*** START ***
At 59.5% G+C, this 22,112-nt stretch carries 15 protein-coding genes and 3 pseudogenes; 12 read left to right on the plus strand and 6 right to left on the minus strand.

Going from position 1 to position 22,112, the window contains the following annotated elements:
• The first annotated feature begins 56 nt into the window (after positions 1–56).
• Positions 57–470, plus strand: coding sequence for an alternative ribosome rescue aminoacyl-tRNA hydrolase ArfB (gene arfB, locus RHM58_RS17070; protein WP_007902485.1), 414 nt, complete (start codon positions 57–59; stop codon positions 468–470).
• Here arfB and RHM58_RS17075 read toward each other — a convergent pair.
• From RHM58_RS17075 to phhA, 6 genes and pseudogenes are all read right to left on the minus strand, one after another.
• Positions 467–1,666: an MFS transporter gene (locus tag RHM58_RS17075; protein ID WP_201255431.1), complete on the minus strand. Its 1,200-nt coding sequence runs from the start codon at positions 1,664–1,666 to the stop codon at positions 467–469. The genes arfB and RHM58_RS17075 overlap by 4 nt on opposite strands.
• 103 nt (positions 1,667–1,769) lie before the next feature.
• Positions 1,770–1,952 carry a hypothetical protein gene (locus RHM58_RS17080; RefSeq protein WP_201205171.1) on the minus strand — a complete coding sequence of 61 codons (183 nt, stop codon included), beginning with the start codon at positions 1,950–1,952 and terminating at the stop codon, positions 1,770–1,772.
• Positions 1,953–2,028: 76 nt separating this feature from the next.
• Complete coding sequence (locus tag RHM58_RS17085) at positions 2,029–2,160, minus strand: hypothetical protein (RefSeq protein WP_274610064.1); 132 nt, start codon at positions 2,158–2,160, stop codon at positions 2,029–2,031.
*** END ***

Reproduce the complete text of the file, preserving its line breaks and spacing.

At 59.5% G+C, this 22,112-nt stretch carries 15 protein-coding genes and 3 pseudogenes; 12 read left to right on the plus strand and 6 right to left on the minus strand.

Going from position 1 to position 22,112, the window contains the following annotated elements:
• The first annotated feature begins 56 nt into the window (after positions 1–56).
• Positions 57–470, plus strand: coding sequence for an alternative ribosome rescue aminoacyl-tRNA hydrolase ArfB (gene arfB, locus RHM58_RS17070; protein WP_007902485.1), 414 nt, complete (start codon positions 57–59; stop codon positions 468–470).
• Here arfB and RHM58_RS17075 read toward each other — a convergent pair.
• From RHM58_RS17075 to phhA, 6 genes and pseudogenes are all read right to left on the minus strand, one after another.
• Positions 467–1,666: an MFS transporter gene (locus tag RHM58_RS17075; protein ID WP_201255431.1), complete on the minus strand. Its 1,200-nt coding sequence runs from the start codon at positions 1,664–1,666 to the stop codon at positions 467–469. The genes arfB and RHM58_RS17075 overlap by 4 nt on opposite strands.
• 103 nt (positions 1,667–1,769) lie before the next feature.
• Positions 1,770–1,952 carry a hypothetical protein gene (locus RHM58_RS17080; RefSeq protein WP_201205171.1) on the minus strand — a complete coding sequence of 61 codons (183 nt, stop codon included), beginning with the start codon at positions 1,950–1,952 and terminating at the stop codon, positions 1,770–1,772.
• Positions 1,953–2,028: 76 nt separating this feature from the next.
• Complete coding sequence (locus tag RHM58_RS17085) at positions 2,029–2,160, minus strand: hypothetical protein (RefSeq protein WP_274610064.1); 132 nt, start codon at positions 2,158–2,160, stop codon at positions 2,029–2,031.